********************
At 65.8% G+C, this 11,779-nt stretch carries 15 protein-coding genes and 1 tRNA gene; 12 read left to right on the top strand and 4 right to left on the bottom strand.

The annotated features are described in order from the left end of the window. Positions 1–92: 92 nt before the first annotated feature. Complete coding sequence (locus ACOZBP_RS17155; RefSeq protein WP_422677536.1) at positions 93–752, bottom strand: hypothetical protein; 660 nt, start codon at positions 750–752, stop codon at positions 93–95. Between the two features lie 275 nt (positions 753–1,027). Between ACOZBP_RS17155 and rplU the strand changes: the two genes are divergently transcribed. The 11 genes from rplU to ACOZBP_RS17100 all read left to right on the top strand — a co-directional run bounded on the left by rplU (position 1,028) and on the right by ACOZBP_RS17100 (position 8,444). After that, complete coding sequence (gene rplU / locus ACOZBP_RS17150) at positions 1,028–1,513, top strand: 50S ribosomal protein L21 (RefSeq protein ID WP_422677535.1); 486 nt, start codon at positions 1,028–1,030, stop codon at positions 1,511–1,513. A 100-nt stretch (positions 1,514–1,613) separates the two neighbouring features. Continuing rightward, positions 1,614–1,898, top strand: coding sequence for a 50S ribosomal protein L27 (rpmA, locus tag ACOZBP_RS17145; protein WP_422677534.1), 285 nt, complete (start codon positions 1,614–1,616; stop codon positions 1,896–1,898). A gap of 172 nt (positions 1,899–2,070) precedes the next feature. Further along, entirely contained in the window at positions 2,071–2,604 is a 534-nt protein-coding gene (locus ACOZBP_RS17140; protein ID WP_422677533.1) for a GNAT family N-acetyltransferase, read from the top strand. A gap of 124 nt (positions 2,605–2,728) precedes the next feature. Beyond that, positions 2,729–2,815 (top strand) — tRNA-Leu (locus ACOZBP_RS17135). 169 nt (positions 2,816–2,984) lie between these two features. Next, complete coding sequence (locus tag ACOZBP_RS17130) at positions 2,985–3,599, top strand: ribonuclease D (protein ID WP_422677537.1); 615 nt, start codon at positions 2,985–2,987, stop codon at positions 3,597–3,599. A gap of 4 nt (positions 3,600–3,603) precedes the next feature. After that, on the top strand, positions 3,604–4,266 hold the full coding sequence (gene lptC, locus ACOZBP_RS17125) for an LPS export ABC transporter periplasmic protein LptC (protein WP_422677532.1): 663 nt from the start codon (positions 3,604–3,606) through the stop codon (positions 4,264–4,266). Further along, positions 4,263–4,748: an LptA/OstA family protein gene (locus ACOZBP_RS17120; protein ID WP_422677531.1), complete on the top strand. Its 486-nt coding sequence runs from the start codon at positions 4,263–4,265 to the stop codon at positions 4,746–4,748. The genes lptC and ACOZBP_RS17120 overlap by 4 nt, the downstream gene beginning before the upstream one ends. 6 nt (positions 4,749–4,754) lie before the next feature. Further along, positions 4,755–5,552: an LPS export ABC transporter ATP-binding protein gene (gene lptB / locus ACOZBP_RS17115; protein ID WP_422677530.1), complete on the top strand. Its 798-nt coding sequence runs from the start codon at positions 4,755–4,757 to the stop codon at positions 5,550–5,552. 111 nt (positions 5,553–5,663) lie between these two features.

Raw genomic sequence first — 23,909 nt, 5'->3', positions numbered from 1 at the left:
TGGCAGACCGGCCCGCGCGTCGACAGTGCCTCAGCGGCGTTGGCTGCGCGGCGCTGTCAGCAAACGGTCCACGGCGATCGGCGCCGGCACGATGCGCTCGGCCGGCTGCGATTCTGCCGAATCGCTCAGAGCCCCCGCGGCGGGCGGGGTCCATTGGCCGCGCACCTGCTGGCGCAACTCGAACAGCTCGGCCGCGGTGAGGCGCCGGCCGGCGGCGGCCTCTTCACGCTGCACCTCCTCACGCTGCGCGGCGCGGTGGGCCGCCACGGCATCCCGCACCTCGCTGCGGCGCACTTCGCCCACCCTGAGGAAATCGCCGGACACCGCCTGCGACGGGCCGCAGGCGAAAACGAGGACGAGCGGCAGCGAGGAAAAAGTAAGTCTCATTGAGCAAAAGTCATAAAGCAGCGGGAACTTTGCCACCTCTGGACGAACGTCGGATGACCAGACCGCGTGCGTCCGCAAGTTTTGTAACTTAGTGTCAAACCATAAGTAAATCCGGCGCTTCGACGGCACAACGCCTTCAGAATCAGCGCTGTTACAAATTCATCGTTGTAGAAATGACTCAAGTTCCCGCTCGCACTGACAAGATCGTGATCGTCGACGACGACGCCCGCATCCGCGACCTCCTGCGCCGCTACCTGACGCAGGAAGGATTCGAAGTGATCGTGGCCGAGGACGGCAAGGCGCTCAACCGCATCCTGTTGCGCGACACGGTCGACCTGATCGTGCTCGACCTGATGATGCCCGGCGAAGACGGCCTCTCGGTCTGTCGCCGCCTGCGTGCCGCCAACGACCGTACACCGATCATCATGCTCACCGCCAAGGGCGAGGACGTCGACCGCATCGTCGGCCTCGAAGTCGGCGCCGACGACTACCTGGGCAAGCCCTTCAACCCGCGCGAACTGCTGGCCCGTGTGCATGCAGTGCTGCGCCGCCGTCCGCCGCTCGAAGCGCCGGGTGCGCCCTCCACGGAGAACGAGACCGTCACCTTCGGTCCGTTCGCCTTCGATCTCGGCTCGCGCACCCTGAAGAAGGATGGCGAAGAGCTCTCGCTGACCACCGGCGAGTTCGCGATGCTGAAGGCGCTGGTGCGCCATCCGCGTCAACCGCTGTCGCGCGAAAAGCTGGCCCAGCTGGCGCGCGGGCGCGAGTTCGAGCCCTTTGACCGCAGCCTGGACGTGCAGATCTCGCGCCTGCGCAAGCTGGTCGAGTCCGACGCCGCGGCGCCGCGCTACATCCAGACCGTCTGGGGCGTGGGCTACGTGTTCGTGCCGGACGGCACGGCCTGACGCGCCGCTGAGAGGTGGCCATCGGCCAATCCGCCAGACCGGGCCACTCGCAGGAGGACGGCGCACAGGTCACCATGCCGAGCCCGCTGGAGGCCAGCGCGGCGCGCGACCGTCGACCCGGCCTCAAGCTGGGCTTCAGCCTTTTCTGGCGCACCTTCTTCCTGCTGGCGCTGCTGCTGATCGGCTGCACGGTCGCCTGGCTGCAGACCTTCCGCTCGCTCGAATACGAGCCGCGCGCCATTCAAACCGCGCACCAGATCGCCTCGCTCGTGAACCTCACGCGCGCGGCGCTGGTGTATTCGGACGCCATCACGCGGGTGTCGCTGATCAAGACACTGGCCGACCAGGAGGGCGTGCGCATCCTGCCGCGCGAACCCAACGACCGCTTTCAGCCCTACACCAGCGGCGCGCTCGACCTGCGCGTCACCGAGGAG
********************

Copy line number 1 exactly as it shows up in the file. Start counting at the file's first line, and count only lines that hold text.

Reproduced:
At 65.8% G+C, this 11,779-nt stretch carries 15 protein-coding genes and 1 tRNA gene; 12 read left to right on the top strand and 4 right to left on the bottom strand.